At this level of addressability, one speaks of "People-based Data", and no longer of "Media Data" or "Digital Data" – by which the channel-based data, usually collected on a cookie basis, is meant. In order for the value of the data to be correspondingly high, people-based data must be linked with digital data. However, this cannot be done retrospectively, but must be planned in advance and carried out continuously along the customer journey.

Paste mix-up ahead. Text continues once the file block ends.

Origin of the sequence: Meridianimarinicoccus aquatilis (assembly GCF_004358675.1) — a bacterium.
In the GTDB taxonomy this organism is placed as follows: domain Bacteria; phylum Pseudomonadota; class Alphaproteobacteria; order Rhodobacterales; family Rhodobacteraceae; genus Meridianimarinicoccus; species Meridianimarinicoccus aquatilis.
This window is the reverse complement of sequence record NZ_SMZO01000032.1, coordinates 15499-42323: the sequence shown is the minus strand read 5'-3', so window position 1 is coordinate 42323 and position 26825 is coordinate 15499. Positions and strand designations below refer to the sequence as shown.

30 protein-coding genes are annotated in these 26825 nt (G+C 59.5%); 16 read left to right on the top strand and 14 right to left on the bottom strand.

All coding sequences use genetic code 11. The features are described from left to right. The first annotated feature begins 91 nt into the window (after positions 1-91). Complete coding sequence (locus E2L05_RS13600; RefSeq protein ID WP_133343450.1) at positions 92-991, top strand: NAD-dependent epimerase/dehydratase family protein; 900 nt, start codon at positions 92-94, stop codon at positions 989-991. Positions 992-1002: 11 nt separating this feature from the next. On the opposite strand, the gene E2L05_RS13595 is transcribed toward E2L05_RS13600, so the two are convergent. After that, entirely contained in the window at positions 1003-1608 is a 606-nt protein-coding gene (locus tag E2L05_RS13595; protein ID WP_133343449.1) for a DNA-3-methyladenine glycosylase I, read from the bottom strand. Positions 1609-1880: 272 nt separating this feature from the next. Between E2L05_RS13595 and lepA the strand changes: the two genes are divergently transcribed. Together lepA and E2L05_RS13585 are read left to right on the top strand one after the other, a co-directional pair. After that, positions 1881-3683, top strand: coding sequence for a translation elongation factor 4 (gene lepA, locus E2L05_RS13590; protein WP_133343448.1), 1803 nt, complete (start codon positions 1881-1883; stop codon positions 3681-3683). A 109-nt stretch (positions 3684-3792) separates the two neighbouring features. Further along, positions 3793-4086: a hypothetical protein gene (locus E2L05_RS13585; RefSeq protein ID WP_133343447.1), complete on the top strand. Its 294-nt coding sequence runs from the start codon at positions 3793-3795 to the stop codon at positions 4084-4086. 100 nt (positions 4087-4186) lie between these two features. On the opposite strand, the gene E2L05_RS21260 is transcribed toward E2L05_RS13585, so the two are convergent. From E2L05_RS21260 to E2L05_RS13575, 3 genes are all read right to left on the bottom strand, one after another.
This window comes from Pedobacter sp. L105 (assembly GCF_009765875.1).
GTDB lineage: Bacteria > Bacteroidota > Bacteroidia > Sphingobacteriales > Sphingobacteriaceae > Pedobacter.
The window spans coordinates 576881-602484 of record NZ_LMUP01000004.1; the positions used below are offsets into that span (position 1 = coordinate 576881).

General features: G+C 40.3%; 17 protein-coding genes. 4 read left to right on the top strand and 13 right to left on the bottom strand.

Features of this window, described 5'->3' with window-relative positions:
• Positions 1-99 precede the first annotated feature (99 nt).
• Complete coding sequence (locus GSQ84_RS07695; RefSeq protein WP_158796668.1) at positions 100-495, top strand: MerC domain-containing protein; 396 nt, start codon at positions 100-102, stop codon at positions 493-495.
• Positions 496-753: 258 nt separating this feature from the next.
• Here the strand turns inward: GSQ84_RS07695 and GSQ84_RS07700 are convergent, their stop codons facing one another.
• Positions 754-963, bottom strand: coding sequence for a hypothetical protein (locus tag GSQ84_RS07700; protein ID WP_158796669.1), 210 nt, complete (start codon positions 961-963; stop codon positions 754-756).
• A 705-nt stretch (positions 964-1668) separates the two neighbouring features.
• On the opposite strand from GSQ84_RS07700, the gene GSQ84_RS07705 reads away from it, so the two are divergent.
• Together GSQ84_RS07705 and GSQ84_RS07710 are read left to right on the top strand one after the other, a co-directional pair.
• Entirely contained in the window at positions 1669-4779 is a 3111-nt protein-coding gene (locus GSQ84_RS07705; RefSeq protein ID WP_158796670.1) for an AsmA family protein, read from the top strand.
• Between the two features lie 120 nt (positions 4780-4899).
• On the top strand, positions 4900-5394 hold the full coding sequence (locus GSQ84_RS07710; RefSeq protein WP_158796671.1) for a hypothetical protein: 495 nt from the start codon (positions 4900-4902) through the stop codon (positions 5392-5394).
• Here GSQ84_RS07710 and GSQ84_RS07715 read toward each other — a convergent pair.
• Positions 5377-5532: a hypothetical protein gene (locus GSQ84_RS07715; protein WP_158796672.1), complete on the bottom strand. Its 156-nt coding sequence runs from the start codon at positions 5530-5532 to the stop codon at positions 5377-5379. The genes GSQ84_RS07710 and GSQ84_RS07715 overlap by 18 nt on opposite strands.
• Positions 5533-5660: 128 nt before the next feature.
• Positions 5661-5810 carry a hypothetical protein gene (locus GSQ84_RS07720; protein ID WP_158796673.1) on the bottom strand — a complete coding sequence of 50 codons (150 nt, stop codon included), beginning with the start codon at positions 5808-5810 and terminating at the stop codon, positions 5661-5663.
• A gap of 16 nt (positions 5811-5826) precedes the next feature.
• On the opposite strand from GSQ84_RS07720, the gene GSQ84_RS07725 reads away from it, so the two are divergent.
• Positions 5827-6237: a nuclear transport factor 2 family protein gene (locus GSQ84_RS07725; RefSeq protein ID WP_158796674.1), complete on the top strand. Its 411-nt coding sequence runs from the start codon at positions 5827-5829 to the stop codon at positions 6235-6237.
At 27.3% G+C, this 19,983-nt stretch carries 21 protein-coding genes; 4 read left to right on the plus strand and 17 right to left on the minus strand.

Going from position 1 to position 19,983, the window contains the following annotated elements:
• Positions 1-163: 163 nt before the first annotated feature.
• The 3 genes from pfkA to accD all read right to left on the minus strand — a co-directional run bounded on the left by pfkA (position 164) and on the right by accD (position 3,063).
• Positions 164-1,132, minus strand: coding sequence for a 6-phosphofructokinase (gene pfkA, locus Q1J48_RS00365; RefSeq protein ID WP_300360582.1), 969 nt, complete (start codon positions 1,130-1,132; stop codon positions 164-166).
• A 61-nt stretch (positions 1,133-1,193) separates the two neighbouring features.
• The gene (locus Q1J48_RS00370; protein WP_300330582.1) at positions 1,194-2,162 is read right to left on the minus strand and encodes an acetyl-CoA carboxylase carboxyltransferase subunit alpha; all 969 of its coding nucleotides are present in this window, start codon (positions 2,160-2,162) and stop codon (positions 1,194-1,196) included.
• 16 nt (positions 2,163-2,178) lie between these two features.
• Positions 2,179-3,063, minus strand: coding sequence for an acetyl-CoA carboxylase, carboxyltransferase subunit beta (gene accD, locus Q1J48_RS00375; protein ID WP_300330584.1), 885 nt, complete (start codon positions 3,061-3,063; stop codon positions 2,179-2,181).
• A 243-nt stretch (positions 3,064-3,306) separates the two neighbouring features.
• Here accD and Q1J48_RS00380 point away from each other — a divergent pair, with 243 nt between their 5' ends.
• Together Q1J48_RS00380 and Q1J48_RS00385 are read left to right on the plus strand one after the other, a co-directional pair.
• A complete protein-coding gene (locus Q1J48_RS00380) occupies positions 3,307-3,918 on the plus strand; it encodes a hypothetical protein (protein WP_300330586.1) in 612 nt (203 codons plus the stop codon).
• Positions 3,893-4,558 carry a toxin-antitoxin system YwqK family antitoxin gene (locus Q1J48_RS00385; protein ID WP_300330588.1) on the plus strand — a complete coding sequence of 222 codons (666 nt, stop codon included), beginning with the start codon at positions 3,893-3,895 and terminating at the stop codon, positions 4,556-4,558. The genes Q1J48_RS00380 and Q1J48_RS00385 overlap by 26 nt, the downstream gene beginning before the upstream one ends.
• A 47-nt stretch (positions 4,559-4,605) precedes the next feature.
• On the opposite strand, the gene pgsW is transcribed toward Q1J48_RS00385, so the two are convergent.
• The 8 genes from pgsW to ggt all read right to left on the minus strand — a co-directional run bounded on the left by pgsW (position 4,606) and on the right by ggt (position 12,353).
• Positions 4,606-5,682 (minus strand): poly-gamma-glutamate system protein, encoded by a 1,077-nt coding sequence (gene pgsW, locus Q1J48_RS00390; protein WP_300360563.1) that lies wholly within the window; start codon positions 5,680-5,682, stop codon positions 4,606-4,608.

For our travel provider, this could work as follows: In an early consideration phase, a new user becomes aware of a holiday offer in Tuscany via an advertisement when searching Google and using Facebook. One click takes him to the following microsite, which shows him the advantages of Tuscany. In all interactions, valuable information on behaviour can be collected on an anonymous basis, e.g. interest in Tuscany, but perhaps also the current life situation with family and children. These anonymous data are typically assigned cookie-based and due to the decreasing persistence of cookies they are often only assignable for a short period of time. If, however, the anonymous user registers for the holiday offer newsletter in a subsequent phase, the decisive step for linking digital data to people-based data takes place. This is because the e-mail address can now be used as a valid identification and is stored together with the behavioural data already collected. This step also makes it easier to obtain permission to use the data for other purposes. If the user registers for further services along his following journey or even books a holiday trip via the platform, data about him can be further enriched on his profile. The image of the user becomes sharper. The booking of a trip may not be the end of his journey – and thus the data collection is not yet complete. Just as with the first ad click, behavioral information can be continuously added during the holiday if the customer uses a digital touchpoint or responds to an e-mail.